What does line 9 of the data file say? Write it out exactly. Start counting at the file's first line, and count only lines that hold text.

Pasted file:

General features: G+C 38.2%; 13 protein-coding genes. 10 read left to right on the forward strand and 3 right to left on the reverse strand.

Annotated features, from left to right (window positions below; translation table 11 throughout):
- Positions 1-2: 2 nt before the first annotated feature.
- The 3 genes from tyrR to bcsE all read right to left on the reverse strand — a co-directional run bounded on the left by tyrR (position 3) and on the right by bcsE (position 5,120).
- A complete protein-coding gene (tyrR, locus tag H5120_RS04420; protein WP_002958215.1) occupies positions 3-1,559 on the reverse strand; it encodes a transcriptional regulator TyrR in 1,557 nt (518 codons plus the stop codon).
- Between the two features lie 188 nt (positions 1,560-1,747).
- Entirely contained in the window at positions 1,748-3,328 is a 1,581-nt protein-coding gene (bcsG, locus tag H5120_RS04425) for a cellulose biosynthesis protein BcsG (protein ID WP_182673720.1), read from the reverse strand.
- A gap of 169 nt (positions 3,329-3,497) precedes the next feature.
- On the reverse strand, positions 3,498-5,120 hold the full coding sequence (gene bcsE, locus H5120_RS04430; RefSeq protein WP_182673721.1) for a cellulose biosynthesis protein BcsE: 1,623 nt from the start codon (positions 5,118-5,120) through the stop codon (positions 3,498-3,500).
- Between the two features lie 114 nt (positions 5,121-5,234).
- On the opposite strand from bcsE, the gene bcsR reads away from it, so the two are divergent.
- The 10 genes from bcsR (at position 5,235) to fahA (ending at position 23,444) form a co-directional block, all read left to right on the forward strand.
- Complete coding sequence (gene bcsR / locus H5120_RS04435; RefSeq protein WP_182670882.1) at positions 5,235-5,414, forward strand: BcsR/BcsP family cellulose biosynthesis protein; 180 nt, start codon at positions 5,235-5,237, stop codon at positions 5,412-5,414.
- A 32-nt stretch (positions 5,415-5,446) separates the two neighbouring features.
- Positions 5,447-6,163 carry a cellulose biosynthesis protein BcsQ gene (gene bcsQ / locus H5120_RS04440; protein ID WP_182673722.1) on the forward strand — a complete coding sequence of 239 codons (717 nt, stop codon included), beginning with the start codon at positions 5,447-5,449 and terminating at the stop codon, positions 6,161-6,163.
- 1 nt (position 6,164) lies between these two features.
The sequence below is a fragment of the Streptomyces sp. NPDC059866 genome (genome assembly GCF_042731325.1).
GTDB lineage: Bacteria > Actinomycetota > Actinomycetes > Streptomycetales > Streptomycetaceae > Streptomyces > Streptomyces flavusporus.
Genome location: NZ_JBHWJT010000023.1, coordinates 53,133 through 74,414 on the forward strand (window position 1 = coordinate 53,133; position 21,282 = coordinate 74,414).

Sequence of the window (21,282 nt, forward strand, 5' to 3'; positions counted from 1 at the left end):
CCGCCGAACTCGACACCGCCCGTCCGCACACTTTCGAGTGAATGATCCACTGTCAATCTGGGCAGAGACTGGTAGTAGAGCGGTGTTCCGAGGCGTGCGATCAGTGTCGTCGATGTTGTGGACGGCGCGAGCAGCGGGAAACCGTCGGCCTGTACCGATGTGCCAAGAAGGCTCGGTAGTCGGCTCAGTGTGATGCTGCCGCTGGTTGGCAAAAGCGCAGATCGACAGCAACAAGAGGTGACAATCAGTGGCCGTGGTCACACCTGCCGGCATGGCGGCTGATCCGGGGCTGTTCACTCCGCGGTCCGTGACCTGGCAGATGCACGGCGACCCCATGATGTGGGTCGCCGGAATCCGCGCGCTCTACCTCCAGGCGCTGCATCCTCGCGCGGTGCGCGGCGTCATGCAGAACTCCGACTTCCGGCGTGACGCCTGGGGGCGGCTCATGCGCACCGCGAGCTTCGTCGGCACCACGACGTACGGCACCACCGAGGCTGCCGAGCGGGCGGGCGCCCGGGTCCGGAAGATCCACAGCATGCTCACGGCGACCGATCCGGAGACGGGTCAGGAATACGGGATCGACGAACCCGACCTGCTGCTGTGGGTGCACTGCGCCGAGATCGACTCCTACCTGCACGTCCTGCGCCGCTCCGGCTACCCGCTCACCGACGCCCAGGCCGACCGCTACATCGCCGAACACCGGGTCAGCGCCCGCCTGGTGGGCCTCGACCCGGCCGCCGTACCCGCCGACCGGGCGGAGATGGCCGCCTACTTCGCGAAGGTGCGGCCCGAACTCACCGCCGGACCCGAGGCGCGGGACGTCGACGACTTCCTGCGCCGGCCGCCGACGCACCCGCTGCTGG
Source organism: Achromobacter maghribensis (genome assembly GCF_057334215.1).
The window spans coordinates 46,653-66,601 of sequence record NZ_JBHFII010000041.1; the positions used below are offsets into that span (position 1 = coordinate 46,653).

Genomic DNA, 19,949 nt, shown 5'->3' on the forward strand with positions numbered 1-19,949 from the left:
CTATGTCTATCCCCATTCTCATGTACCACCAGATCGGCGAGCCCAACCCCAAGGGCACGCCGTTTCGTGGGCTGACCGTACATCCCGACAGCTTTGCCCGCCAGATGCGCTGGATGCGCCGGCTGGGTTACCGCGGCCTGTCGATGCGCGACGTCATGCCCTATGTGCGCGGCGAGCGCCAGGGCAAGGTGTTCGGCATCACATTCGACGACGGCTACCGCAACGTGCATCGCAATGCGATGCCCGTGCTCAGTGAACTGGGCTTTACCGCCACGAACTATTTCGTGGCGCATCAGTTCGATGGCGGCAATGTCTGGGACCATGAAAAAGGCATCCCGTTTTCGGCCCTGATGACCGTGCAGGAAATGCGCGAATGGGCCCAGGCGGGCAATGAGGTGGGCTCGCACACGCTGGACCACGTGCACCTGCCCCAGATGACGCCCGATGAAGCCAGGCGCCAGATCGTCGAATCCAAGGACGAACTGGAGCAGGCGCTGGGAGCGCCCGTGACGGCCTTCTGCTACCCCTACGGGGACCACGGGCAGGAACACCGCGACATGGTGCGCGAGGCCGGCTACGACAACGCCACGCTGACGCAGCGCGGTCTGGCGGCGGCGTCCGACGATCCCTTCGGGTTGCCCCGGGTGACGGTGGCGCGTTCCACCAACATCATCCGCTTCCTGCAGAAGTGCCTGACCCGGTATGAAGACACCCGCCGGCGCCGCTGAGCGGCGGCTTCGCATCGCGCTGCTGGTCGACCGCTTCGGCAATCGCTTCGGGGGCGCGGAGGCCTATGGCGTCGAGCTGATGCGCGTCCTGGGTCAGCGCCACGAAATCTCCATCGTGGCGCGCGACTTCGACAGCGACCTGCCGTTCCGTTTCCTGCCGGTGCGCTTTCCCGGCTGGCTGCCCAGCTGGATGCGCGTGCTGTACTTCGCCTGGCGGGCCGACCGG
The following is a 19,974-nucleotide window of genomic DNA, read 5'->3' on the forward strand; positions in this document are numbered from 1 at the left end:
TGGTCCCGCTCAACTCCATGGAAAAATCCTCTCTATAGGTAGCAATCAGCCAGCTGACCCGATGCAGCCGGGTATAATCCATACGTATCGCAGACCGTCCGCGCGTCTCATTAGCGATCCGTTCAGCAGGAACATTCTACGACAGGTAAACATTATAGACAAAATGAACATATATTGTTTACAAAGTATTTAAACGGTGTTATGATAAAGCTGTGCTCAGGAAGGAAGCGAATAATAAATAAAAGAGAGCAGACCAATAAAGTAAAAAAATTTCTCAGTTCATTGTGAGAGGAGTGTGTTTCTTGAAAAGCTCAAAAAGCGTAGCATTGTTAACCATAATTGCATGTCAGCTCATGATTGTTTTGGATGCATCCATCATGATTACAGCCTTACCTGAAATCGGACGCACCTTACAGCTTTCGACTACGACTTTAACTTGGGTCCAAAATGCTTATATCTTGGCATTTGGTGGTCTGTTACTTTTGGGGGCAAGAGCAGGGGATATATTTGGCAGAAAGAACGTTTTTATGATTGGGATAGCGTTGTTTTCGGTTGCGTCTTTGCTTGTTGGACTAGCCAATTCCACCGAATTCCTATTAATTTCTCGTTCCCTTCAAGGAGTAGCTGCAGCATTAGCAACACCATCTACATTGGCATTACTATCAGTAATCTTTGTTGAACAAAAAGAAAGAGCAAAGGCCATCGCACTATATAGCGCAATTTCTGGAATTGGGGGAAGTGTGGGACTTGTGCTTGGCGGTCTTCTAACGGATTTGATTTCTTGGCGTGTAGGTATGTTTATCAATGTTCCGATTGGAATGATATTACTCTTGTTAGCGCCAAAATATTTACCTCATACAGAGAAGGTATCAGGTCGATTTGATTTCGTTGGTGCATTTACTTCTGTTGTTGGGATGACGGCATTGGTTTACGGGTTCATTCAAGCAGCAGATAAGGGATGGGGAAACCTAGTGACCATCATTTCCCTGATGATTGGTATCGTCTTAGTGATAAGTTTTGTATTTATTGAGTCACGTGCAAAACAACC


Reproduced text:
- On the reverse strand, positions 3,498-5,120 hold the full coding sequence (gene bcsE, locus H5120_RS04430; RefSeq protein WP_182673721.1) for a cellulose biosynthesis protein BcsE: 1,623 nt from the start codon (positions 5,118-5,120) through the stop codon (positions 3,498-3,500).